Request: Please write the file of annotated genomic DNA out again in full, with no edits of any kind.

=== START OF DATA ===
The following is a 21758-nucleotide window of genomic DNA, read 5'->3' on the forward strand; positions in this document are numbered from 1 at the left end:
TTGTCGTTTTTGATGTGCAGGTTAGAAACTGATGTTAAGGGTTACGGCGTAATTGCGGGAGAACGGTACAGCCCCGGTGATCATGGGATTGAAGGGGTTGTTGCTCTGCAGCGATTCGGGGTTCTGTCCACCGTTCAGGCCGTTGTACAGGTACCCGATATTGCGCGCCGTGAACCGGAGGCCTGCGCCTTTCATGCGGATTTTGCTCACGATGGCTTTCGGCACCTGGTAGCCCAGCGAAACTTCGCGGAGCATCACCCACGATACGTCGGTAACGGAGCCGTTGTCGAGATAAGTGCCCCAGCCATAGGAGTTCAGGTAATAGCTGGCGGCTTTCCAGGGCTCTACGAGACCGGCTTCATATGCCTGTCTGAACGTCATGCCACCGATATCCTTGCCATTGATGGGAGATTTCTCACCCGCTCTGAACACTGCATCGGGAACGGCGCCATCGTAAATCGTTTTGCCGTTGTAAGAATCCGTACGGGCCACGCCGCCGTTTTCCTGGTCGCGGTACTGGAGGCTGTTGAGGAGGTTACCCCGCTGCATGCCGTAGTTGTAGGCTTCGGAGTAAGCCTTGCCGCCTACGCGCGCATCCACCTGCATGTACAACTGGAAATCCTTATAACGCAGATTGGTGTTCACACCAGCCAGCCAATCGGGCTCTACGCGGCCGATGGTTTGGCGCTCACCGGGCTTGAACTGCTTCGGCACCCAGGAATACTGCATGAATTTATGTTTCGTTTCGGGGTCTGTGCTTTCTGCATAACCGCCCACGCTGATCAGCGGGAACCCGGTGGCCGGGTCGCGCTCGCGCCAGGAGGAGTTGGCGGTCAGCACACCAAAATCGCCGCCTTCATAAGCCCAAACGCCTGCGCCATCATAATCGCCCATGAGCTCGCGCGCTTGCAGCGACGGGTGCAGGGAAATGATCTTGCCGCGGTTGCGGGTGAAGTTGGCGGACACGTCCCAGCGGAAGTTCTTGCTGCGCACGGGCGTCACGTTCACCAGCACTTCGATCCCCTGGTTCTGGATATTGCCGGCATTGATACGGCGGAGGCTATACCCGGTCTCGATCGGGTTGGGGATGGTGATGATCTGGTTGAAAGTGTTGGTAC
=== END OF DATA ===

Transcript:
The following is a 21758-nucleotide window of genomic DNA, read 5'->3' on the forward strand; positions in this document are numbered from 1 at the left end:
TTGTCGTTTTTGATGTGCAGGTTAGAAACTGATGTTAAGGGTTACGGCGTAATTGCGGGAGAACGGTACAGCCCCGGTGATCATGGGATTGAAGGGGTTGTTGCTCTGCAGCGATTCGGGGTTCTGTCCACCGTTCAGGCCGTTGTACAGGTACCCGATATTGCGCGCCGTGAACCGGAGGCCTGCGCCTTTCATGCGGATTTTGCTCACGATGGCTTTCGGCACCTGGTAGCCCAGCGAAACTTCGCGGAGCATCACCCACGATACGTCGGTAACGGAGCCGTTGTCGAGATAAGTGCCCCAGCCATAGGAGTTCAGGTAATAGCTGGCGGCTTTCCAGGGCTCTACGAGACCGGCTTCATATGCCTGTCTGAACGTCATGCCACCGATATCCTTGCCATTGATGGGAGATTTCTCACCCGCTCTGAACACTGCATCGGGAACGGCGCCATCGTAAATCGTTTTGCCGTTGTAAGAATCCGTACGGGCCACGCCGCCGTTTTCCTGGTCGCGGTACTGGAGGCTGTTGAGGAGGTTACCCCGCTGCATGCCGTAGTTGTAGGCTTCGGAGTAAGCCTTGCCGCCTACGCGCGCATCCACCTGCATGTACAACTGGAAATCCTTATAACGCAGATTGGTGTTCACACCAGCCAGCCAATCGGGCTCTACGCGGCCGATGGTTTGGCGCTCACCGGGCTTGAACTGCTTCGGCACCCAGGAATACTGCATGAATTTATGTTTCGTTTCGGGGTCTGTGCTTTCTGCATAACCGCCCACGCTGATCAGCGGGAACCCGGTGGCCGGGTCGCGCTCGCGCCAGGAGGAGTTGGCGGTCAGCACACCAAAATCGCCGCCTTCATAAGCCCAAACGCCTGCGCCATCATAATCGCCCATGAGCTCGCGCGCTTGCAGCGACGGGTGCAGGGAAATGATCTTGCCGCGGTTGCGGGTGAAGTTGGCGGACACGTCCCAGCGGAAGTTCTTGCTGCGCACGGGCGTCACGTTCACCAGCACTTCGATCCCCTGGTTCTGGATATTGCCGGCATTGATACGGCGGAGGCTATACCCGGTCTCGATCGGGTTGGGGATGGTGATGATCTGGTTGAAAGTGTTGGTAC